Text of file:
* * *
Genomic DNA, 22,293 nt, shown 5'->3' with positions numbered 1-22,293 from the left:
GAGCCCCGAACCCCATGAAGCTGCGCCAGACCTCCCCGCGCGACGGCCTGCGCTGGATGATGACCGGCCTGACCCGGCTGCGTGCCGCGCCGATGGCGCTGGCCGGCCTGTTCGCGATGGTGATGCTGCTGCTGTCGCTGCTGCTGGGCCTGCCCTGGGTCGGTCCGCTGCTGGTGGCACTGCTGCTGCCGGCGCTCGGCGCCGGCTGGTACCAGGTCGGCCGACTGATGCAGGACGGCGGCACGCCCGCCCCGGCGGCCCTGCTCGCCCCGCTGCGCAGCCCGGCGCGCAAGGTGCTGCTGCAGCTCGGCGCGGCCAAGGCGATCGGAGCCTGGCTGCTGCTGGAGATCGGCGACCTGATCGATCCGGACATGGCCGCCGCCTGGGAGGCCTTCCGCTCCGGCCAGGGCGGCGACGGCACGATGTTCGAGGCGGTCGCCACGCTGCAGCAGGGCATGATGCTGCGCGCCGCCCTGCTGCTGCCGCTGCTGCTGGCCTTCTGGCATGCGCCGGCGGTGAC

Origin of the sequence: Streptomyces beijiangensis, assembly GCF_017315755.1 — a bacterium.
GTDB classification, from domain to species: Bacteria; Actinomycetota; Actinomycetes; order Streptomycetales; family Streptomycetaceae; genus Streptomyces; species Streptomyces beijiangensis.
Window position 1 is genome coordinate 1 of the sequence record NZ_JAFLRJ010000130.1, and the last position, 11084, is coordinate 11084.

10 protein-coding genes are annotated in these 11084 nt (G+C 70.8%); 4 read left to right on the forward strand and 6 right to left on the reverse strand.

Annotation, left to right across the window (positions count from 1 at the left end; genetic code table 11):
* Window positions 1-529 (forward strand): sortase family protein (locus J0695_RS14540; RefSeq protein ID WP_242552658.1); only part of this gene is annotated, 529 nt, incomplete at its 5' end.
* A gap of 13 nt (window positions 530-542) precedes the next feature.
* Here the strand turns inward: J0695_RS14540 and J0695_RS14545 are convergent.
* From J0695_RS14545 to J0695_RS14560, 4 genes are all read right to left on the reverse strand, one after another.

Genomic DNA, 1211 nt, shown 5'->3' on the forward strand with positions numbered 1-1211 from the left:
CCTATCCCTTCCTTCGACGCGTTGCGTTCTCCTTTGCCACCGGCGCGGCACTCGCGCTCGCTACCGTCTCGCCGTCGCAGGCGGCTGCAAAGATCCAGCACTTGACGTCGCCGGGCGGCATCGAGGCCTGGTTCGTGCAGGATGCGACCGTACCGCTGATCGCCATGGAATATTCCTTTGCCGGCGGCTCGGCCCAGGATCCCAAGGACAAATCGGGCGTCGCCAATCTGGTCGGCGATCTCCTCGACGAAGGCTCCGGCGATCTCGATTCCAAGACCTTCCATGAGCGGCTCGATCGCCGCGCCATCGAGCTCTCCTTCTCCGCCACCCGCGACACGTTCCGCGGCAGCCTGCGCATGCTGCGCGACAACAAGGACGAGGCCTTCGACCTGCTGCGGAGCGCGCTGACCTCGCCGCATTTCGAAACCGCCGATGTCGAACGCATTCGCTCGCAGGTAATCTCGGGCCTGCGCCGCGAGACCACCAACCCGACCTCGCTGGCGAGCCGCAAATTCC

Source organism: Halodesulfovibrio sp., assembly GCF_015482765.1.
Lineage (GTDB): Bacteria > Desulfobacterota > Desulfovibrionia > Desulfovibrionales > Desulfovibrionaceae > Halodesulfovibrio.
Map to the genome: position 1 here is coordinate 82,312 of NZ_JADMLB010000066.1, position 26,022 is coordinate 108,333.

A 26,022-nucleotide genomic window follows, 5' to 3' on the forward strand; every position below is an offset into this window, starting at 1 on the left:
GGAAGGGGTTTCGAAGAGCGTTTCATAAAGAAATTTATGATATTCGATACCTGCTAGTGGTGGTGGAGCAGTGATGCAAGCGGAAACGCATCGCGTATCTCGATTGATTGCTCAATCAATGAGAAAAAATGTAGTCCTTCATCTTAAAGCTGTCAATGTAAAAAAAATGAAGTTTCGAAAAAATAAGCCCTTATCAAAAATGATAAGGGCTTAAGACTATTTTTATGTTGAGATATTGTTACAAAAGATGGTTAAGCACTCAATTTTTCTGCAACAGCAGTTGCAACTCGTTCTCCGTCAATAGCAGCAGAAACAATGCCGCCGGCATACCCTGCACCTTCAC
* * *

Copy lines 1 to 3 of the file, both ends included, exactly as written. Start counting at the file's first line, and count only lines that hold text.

Genomic DNA, 22,293 nt, shown 5'->3' with positions numbered 1-22,293 from the left:
GAGCCCCGAACCCCATGAAGCTGCGCCAGACCTCCCCGCGCGACGGCCTGCGCTGGATGATGACCGGCCTGACCCGGCTGCGTGCCGCGCCGATGGCGCTGGCCGGCCTGTTCGCGATGGTGATGCTGCTGCTGTCGCTGCTGCTGGGCCTGCCCTGGGTCGGTCCGCTGCTGGTGGCACTGCTGCTGCCGGCGCTCGGCGCCGGCTGGTACCAGGTCGGCCGACTGATGCAGGACGGCGGCACGCCCGCCCCGGCGGCCCTGCTCGCCCCGCTGCGCAGCCCGGCGCGCAAGGTGCTGCTGCAGCTCGGCGCGGCCAAGGCGATCGGAGCCTGGCTGCTGCTGGAGATCGGCGACCTGATCGATCCGGACATGGCCGCCGCCTGGGAGGCCTTCCGCTCCGGCCAGGGCGGCGACGGCACGATGTTCGAGGCGGTCGCCACGCTGCAGCAGGGCATGATGCTGCGCGCCGCCCTGCTGCTGCCGCTGCTGCTGGCCTTCTGGCATGCGCCGGCGGTGAC

Origin of the sequence: Streptomyces beijiangensis, assembly GCF_017315755.1 — a bacterium.